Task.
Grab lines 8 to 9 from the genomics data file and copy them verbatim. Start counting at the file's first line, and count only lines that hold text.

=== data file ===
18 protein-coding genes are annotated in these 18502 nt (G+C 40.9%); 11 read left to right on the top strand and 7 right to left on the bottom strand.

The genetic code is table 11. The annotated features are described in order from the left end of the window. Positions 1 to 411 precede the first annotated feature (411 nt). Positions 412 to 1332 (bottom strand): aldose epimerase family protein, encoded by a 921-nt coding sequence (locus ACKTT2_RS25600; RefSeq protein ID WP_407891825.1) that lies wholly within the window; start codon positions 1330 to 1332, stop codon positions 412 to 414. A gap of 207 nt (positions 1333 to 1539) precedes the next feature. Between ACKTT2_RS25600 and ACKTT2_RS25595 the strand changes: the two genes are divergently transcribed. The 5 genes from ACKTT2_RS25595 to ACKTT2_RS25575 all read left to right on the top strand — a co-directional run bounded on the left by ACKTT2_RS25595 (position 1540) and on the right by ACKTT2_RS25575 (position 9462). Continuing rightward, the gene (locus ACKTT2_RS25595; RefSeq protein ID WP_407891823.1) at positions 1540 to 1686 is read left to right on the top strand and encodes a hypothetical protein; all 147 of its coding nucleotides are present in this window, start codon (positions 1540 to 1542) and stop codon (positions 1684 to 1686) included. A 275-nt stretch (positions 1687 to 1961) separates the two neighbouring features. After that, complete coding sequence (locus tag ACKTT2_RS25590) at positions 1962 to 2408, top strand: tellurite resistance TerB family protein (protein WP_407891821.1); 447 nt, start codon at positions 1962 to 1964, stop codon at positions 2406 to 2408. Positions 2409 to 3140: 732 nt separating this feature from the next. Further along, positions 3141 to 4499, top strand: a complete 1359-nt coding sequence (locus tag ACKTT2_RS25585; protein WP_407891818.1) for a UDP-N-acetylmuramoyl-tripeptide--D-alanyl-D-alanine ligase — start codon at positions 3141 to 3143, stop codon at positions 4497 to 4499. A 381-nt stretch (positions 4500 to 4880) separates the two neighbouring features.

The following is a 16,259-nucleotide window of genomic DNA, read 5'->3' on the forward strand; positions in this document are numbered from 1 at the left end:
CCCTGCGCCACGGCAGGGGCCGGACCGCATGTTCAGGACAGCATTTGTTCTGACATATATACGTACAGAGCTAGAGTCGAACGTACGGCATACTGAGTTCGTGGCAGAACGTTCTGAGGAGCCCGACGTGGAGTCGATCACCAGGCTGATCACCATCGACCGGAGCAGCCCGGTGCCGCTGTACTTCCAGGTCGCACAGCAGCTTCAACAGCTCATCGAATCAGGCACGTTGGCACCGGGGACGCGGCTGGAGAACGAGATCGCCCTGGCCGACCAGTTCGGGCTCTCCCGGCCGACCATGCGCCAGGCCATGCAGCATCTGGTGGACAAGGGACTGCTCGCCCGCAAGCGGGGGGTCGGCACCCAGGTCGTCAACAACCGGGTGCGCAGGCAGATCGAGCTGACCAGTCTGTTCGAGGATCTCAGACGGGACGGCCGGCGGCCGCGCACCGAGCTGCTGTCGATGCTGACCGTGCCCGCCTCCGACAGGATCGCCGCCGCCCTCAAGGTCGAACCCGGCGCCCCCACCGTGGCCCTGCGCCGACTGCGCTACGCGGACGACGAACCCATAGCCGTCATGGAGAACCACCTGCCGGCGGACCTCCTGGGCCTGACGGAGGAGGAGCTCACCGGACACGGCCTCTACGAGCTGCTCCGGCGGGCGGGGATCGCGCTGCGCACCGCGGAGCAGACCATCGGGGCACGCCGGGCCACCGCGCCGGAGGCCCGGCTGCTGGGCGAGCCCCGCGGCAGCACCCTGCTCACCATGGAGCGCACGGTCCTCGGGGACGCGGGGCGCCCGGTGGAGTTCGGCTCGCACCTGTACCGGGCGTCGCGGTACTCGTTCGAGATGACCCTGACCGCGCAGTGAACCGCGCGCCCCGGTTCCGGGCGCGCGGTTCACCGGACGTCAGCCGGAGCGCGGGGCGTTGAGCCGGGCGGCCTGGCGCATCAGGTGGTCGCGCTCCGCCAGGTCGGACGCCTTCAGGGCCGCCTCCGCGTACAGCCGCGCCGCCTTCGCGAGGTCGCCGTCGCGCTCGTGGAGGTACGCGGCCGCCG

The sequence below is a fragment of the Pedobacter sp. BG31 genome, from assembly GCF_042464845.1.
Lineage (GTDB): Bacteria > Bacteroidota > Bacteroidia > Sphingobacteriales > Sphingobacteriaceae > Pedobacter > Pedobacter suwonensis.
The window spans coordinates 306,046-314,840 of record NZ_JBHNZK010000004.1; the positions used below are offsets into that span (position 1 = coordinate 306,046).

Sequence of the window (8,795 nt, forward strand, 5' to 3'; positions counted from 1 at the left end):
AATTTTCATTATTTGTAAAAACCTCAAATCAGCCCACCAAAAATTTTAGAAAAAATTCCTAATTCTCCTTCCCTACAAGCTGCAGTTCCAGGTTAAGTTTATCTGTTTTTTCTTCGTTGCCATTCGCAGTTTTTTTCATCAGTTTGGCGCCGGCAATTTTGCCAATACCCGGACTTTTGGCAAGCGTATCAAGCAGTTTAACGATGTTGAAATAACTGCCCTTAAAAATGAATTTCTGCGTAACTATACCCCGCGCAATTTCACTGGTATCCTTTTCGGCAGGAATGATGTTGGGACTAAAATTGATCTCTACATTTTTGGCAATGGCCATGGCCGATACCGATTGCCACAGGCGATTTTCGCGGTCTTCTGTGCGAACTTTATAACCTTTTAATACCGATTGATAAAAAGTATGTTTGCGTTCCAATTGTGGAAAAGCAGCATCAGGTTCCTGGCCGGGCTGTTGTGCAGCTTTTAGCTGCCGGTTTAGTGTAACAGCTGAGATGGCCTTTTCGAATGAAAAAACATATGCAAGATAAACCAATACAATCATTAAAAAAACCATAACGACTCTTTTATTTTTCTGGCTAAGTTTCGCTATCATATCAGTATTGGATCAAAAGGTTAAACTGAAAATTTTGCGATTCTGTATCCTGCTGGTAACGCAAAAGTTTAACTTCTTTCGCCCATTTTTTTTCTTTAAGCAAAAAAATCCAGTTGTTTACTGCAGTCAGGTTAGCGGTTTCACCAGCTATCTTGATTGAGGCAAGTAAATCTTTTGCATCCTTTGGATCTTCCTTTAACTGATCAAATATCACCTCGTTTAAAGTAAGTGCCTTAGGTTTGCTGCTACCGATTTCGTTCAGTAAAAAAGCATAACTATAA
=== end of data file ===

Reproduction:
Sequence of the window (8,795 nt, forward strand, 5' to 3'; positions counted from 1 at the left end):
AATTTTCATTATTTGTAAAAACCTCAAATCAGCCCACCAAAAATTTTAGAAAAAATTCCTAATTCTCCTTCCCTACAAGCTGCAGTTCCAGGTTAAGTTTATCTGTTTTTTCTTCGTTGCCATTCGCAGTTTTTTTCATCAGTTTGGCGCCGGCAATTTTGCCAATACCCGGACTTTTGGCAAGCGTATCAAGCAGTTTAACGATGTTGAAATAACTGCCCTTAAAAATGAATTTCTGCGTAACTATACCCCGCGCAATTTCACTGGTATCCTTTTCGGCAGGAATGATGTTGGGACTAAAATTGATCTCTACATTTTTGGCAATGGCCATGGCCGATACCGATTGCCACAGGCGATTTTCGCGGTCTTCTGTGCGAACTTTATAACCTTTTAATACCGATTGATAAAAAGTATGTTTGCGTTCCAATTGTGGAAAAGCAGCATCAGGTTCCTGGCCGGGCTGTTGTGCAGCTTTTAGCTGCCGGTTTAGTGTAACAGCTGAGATGGCCTTTTCGAATGAAAAAACATATGCAAGATAAACCAATACAATCATTAAAAAAACCATAACGACTCTTTTATTTTTCTGGCTAAGTTTCGCTATCATATCAGTATTGGATCAAAAGGTTAAACTGAAAATTTTGCGATTCTGTATCCTGCTGGTAACGCAAAAGTTTAACTTCTTTCGCCCATTTTTTTTCTTTAAGCAAAAAAATCCAGTTGTTTACTGCAGTCAGGTTAGCGGTTTCACCAGCTATCTTGATTGAGGCAAGTAAATCTTTTGCATCCTTTGGATCTTCCTTTAACTGATCAAATATCACCTCGTTTAAAGTAAGTGCCTTAGGTTTGCTGCTACCGATTTCGTTCAGTAAAAAAGCATAACTATAA